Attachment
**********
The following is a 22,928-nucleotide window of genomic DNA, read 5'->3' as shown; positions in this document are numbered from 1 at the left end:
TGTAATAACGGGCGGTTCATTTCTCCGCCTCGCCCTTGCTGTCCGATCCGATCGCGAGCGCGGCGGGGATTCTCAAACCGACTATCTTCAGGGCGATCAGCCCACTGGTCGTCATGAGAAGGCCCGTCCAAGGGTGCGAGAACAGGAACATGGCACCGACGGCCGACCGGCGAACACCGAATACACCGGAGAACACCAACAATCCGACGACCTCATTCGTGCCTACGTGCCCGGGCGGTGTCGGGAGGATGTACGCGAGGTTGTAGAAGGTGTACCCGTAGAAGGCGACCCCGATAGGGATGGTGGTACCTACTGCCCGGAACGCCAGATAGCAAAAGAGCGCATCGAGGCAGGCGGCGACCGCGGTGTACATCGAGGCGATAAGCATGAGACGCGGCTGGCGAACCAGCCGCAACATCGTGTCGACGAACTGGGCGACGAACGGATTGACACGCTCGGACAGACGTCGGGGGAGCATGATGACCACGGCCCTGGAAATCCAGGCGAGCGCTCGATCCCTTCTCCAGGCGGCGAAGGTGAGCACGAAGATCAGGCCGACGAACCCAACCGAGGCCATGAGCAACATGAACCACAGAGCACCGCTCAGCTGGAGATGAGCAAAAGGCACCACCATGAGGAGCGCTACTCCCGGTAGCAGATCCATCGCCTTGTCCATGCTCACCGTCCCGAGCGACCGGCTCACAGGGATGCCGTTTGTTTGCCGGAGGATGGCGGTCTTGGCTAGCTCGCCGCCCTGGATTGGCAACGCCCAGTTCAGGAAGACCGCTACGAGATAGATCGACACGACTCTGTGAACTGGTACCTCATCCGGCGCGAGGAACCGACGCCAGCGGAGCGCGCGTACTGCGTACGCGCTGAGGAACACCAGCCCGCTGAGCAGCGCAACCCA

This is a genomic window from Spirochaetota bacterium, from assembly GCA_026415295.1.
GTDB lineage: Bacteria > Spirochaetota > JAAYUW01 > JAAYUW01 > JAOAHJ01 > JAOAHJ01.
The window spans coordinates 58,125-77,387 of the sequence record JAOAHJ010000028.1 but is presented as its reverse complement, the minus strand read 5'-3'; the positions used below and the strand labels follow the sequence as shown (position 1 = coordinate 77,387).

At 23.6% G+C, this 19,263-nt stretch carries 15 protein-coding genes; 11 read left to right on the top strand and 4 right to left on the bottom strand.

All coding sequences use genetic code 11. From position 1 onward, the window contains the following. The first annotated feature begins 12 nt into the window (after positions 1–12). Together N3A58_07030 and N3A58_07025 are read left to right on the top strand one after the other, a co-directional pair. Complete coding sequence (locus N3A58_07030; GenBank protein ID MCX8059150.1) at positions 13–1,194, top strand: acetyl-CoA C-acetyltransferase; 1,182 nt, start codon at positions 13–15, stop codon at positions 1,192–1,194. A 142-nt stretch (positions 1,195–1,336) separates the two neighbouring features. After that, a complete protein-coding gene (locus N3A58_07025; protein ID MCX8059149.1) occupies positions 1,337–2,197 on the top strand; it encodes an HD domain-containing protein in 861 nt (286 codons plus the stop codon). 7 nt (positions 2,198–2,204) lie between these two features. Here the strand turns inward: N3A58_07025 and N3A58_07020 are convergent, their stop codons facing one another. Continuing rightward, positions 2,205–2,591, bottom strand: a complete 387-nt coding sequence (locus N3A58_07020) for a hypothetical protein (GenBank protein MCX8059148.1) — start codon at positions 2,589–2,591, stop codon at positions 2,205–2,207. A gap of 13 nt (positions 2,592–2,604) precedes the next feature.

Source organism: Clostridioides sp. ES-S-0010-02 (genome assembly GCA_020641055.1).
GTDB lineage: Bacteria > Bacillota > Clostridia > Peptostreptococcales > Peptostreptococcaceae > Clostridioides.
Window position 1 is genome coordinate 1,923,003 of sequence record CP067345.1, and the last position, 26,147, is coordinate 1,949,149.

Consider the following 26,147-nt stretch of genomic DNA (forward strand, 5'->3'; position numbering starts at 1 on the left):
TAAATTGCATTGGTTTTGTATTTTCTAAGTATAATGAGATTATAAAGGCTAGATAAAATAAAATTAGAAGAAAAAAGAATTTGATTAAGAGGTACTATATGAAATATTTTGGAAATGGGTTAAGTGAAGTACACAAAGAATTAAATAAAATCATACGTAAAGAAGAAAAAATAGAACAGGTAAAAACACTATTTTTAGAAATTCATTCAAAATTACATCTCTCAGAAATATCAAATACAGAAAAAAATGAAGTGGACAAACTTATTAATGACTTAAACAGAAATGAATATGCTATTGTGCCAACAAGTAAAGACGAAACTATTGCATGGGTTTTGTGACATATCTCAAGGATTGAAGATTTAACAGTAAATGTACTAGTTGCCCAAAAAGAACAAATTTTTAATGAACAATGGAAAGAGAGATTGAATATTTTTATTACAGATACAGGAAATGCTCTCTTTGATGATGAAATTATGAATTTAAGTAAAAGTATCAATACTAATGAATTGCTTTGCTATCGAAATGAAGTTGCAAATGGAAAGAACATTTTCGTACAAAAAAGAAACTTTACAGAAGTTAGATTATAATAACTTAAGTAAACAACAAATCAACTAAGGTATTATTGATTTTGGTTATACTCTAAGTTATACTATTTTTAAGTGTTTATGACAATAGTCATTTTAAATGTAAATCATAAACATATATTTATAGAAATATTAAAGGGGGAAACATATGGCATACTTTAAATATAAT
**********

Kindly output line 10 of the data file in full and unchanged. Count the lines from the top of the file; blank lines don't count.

Window position 1 is genome coordinate 1,923,003 of sequence record CP067345.1, and the last position, 26,147, is coordinate 1,949,149.